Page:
With the prime rate at its lowest level in decades (7%), it’s understandable that more South African tenants may be considering property ownership.
Johette Smuts from PayProp said that although real estate is a much desired asset, it is important to remember that home ownership is a long term commitment, often going hand-in-hand with a 20-year mortgage bond that needs to be repaid – while one can safely assume that interest rates will not remain at the current low levels.
“Good tenants are hard to come by in this economy, and those that meet the banks’ lending criteria are now using the opportunity to purchase properties at a lower price, due to an over-supply of available sales stock and a lower effective lending rate,” Smuts said.
She said that further interest rate cuts are unlikely in 2020, given that the base rate has already been cut by 300 basis points in total to support an economy in shock from the pandemic.
“Consumers purchasing properties are probably aware of the likelihood of rate increases in the foreseeable future, but are moving ahead anyway having factored in lower purchasing prices.”
Weighing up the greater risk
“With some good tenants moving out of the rental arena, the biggest challenge for rental agents will be finding the remaining good tenants,” said Smuts.
“By that we mean those with acceptable credit scores, sufficient funds for a once-off damage deposit and sufficient monthly disposable income to pay the rent. The tenants that remain also have far greater bargaining power when it comes to rental prices, as the oversupply of stock affects the rental market too.”
Smuts says estate agents and property owners may need to debate where the biggest risk lies: a prospective tenant with a low credit score and a double deposit versus a tenant with a good credit score but without the full deposit – or no tenant at all.
Residential rental arrears reach their peak
Smuts says the most recent arrears figures are looking marginally more positive than those from the height of the lockdown period.
“The average size of arrears relative to rent increased substantially from March to June this year, but then stabilised over the last few months. For June through August, the average arrears amount for tenants in arrears was at 105% of rent, or just over one month’s rent. Before lockdown, this figure was below 80%,” said Smuts.
She added that the number of tenants in arrears also increased significantly from March (19%) to May (26%).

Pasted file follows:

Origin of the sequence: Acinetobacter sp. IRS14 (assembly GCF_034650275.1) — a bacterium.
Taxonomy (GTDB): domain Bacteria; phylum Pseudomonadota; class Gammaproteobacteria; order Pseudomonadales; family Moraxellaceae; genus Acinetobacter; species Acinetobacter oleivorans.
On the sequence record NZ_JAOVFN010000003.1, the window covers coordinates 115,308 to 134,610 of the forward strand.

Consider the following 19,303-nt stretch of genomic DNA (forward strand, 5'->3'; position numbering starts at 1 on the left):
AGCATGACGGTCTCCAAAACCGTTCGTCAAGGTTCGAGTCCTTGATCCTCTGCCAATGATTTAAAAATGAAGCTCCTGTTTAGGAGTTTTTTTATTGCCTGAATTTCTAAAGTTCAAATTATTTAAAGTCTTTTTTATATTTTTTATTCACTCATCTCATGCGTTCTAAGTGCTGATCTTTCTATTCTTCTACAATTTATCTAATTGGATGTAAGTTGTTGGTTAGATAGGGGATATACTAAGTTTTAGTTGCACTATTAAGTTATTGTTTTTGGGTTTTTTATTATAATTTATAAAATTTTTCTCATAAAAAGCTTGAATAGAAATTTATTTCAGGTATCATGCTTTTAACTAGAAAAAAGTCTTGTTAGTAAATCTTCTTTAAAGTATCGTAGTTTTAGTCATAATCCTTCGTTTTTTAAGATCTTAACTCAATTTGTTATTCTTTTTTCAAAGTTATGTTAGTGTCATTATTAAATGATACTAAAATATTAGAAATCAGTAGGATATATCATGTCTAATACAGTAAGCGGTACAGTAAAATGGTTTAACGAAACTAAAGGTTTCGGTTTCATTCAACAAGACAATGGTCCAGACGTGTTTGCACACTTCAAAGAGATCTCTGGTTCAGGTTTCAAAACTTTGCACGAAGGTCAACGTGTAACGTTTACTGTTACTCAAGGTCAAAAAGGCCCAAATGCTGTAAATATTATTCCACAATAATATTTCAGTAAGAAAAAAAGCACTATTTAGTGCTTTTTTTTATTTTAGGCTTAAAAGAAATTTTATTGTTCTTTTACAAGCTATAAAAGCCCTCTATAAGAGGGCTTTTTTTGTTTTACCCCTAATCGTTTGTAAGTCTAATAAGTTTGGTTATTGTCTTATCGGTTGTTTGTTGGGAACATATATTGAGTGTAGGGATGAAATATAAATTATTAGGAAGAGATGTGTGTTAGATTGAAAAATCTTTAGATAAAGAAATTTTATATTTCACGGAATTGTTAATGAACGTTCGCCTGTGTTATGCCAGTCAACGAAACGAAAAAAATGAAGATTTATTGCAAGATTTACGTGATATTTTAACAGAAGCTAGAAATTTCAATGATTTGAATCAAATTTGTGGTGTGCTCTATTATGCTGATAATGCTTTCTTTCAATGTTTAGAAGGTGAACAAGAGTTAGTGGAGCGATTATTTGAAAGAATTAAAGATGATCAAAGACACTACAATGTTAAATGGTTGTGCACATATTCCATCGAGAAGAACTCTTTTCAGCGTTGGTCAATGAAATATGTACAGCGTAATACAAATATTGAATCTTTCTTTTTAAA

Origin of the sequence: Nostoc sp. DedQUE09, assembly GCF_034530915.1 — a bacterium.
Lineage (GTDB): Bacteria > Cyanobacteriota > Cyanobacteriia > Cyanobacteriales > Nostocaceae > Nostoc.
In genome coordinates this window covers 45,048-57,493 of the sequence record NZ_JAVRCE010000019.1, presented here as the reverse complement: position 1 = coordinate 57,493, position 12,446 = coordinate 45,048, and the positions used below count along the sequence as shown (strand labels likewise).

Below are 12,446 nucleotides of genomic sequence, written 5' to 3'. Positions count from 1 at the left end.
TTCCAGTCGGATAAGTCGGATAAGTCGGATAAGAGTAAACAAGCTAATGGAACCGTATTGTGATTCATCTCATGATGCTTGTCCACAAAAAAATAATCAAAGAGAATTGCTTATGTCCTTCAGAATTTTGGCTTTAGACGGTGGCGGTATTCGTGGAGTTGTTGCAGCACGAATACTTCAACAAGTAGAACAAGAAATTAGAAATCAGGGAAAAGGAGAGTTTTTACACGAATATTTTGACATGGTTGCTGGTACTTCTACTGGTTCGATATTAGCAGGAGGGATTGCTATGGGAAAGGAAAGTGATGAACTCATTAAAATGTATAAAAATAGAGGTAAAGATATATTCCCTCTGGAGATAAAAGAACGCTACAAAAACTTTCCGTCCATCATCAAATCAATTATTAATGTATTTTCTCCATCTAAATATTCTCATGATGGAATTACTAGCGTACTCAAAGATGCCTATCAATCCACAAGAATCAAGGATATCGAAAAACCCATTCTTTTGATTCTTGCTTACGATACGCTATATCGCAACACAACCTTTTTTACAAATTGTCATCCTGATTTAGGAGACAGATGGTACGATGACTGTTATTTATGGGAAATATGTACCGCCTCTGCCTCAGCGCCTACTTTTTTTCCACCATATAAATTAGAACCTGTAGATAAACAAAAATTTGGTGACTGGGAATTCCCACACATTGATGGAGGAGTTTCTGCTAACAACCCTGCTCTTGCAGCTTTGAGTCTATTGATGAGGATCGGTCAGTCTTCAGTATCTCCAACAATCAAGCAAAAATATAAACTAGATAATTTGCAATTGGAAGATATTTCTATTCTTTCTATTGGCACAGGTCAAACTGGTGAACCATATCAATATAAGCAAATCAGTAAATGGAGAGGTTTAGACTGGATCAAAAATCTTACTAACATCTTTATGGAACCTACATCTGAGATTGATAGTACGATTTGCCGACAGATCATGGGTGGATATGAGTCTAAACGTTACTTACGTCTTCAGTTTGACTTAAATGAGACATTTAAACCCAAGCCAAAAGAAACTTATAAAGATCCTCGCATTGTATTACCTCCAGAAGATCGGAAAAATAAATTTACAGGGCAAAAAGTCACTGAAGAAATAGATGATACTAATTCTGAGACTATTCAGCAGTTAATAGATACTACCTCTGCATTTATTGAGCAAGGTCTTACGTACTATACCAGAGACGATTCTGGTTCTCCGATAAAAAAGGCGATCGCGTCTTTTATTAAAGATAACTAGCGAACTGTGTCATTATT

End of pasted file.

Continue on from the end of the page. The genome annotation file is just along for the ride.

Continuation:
The increase in this figure means that tenants who were not in arrears previously started falling behind during lockdown – either because they couldn’t afford to pay any rent or because they could pay only partially.
“Many people returned to work again in June, so we see that this number dropped slowly from June to August – but there are still more tenants in arrears than before lockdown.”
“The higher a tenant’s outstanding balance, the less likely the money will be collected in full. It’s therefore imperative that agents and landlords handle arrears with care. All repayment arrangements should include specific due dates and amounts, and must be set out in writing in a formal addendum to the original lease agreement.”
Smuts said that some tenants’ requirements have also changed dramatically since before the lockdown period, and some of these changes appear to be long-term.
“We’ve seen that with the lockdown-imposed work-from-home situation, tenants are now less likely to be driving into an office even after lockdown. This means that they can consider renting in suburban areas, further from the city, where rental properties are often priced more affordably.
“In addition, their new work-from-home status means that they’ll likely need a study or additional bedroom for a home office.”
The rental property landscape has changed significantly over the past six months, and Smuts said that – as with many other industries – some of these changes are here to stay.
Property professionals can win the race to attract the safest remaining tenants by adapting to their changing needs and understanding their risk profiles.